By BRIANNA HERNANDEZ
Joscelyn Luque and Paula Grijalva, Pima Community College students at Desert Vista Campus, began looking into the Aztec Proactive Prevention Program after they saw flyers at their campus.
AP3 was developed for PCC students in an effort to prevent substance abuse and to decrease the number of cases of sexually transmitted diseases.
The program is based at Desert Vista Campus but also focuses on PCC’s West and Downtown campuses.
The federally funded program collaborates with Amistades Inc., Behavioral Assessments Inc. and the Southern Arizona AIDS Foundation.
Two SAAF staff members, Remy Ruiz and Marcos Trujillo, conduct outreach and training sessions.
Trujillo said the program is designed to meet the specific needs of Latino and other young adults of ethnic minorities.
“This is incredibly important because we see that health disparities and rates of HIV infection are higher in Latino, black and indigenous communities than among whites,” Trujillo said.
“By aiming to meet the needs of these students, we are actually able to provide services to all students and provide programming that can still be relevant and helpful to students regardless of how they identify,” he added.
The AP3 grant program’s two components are HIV testing and an evidencebased intervention training program called “Say it Straight.”
“I had a lot of fun attending the ‘Say it Straight’ workshop,” Luque said. “They explained and talked about everything so confident and with such great understanding which made things that are usually uncomfortable or hard to follow easy to understand and follow.”
The training program can adapt to whatever the participant needs, whether it be a discussion on safer sex or substance abuse.
“It’s like a HIV 101 and a substance abuse 101,” spokeswoman Elva De La Torre said. “Then we take that information and we do different scenarios with the students using their real life experience.”
The evidence-based intervention is designed to help students through different communication styles. It gives them the opportunity to say no in situations that may put them at risk whether with substance abuse or sexually, De La Torre added.
The goal of the AP3 is to create a comfortable environment for students.
“I would recommend taking a friend so you wouldn’t go alone,” Grijalva said. “I was scared too, but we got to step out of that fear and learn how to be safe. It’s an environment where nobody judges.”
The workshops include a peer-to-peer component.
Students who have undergone the trainings are able to establish themselves as leaders since they’re able to attend outreach efforts.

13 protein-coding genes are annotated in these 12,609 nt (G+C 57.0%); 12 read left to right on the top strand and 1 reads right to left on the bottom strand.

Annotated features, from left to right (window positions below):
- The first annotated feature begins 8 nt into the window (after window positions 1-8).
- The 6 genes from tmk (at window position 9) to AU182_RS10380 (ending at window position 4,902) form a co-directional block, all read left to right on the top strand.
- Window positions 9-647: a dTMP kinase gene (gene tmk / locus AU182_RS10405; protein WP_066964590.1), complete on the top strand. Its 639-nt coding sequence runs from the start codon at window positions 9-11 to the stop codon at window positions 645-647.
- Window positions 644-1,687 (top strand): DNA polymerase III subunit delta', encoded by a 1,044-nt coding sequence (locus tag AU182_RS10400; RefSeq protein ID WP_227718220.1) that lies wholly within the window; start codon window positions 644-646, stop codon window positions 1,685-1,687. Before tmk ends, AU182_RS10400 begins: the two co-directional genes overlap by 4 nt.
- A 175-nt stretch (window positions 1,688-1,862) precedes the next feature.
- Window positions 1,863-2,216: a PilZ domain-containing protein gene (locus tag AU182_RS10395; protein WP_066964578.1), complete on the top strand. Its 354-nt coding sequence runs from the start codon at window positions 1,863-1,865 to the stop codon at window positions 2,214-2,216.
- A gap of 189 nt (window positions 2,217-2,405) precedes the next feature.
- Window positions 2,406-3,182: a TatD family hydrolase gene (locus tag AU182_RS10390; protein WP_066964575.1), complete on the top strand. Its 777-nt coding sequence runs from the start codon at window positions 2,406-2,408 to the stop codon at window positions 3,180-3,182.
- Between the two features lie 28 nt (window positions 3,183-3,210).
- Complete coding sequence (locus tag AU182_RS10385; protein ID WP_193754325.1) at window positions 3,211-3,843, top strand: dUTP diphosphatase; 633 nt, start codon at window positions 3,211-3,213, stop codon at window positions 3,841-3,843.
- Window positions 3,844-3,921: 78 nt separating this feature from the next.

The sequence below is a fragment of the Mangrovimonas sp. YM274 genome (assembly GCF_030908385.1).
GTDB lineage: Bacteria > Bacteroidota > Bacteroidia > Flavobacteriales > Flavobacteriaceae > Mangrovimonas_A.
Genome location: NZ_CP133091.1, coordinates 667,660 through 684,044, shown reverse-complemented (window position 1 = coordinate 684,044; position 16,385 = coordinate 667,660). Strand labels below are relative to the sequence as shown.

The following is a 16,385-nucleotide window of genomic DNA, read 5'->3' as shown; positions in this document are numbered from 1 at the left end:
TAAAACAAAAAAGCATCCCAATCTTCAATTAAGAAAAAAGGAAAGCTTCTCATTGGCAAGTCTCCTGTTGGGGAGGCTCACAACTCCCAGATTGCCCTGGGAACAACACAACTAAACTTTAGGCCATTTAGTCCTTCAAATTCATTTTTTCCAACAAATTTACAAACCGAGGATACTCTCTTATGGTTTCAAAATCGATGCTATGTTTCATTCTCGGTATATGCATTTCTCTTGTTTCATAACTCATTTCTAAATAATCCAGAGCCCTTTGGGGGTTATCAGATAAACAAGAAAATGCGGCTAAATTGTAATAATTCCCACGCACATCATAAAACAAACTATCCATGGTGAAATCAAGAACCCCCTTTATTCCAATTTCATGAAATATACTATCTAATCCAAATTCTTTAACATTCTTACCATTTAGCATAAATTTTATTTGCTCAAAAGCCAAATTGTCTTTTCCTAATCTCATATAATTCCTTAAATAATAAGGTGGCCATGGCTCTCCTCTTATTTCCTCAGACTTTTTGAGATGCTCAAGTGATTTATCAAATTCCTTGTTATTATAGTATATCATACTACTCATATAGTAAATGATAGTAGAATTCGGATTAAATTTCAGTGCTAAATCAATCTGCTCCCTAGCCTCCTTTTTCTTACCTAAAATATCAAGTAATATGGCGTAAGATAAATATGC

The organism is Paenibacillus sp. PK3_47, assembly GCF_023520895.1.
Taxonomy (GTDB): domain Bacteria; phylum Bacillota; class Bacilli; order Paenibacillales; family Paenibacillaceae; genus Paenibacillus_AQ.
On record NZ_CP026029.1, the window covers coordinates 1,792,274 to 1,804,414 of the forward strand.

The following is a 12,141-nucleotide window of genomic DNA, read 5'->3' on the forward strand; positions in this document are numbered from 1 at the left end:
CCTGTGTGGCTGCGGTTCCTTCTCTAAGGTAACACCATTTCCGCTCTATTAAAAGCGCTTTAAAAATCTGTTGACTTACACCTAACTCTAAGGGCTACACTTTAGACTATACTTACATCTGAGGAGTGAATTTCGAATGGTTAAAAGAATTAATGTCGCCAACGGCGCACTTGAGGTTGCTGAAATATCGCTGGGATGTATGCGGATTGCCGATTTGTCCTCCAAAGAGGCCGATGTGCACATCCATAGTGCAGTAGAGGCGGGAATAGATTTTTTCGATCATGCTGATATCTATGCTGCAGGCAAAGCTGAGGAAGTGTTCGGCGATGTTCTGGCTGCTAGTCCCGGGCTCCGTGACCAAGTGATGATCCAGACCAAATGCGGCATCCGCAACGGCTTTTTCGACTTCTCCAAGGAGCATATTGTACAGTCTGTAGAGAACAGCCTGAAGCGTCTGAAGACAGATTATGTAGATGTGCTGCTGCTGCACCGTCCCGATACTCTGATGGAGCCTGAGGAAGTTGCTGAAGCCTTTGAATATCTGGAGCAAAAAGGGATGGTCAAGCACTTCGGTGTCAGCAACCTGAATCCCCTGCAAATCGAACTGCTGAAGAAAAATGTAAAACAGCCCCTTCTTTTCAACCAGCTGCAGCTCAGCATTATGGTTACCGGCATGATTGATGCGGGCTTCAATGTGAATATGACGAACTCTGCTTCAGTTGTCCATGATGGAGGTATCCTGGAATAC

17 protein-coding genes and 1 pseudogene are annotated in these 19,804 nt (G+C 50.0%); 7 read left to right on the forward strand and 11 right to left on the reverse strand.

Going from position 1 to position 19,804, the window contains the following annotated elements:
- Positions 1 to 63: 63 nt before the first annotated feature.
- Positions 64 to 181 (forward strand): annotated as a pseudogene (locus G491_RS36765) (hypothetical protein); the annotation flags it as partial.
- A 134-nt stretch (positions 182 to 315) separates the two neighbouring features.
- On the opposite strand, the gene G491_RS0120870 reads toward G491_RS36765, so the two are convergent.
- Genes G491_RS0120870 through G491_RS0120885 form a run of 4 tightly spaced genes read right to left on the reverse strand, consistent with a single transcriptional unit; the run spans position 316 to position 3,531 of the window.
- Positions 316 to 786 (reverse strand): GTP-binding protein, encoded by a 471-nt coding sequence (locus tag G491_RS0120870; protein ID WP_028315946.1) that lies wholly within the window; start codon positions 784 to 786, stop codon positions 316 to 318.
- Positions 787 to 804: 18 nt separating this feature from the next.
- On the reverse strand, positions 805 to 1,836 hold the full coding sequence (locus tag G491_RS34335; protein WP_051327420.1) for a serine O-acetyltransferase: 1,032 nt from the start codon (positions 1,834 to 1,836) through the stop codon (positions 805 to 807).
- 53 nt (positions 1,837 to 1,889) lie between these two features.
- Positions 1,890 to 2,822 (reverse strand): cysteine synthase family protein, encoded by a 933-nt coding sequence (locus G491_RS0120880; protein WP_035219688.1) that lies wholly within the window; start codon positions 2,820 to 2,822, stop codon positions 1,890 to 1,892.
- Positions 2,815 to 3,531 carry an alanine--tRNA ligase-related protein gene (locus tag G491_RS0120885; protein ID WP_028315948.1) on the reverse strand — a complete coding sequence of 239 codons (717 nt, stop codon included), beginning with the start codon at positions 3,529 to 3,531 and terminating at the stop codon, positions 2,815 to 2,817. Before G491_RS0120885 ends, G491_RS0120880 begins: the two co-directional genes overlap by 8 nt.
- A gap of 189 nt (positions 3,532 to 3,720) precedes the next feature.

“We are still developing this because we need students who have gone through the program in order to have them do this peer kind of health advocate component,” De La Torre said.
AP3 conducted a comprehensive needs assessment last year that allowed the program to pinpoint gaps in services for students.
“One of the things that continually came up is the fact that students don’t have a place to get this kind of information or to really get the supplies that they might need,” De La Torre said.
The trainings have been built on a foundation of respect and open-mindedness.
“We’re here to provide education on how to be safe and how to effectively communicate your needs, no matter what a person is or isn’t engaging in,” Ruiz said.
In the past year, AP3 has strived to establish itself on PCC campuses through outreach efforts.
Efforts have included frequent table displays, a practice in which two staff members hand out information and safe sex supplies.
“Outreach has really been our focus over the last year,” Trujillo said. “One of the things we are learning about our students is that many of them don’t have much information about HIV, sexual health and substance abuse.”
Creating a stable social media presence on Facebook has also helped to increase program awareness.
They’ve also increased communications with PCC student life in order to find out about upcoming events, where they may be able to provide information and free confidential HIV testing.
Trujillo said the AP3 program is currently developing electronic and print materials that will be available at all campuses and on digital bulletin boards.
“We really want students to start prioritizing their own health and fight stigma about learning how to keep themselves healthy and safe,” Trujillo said.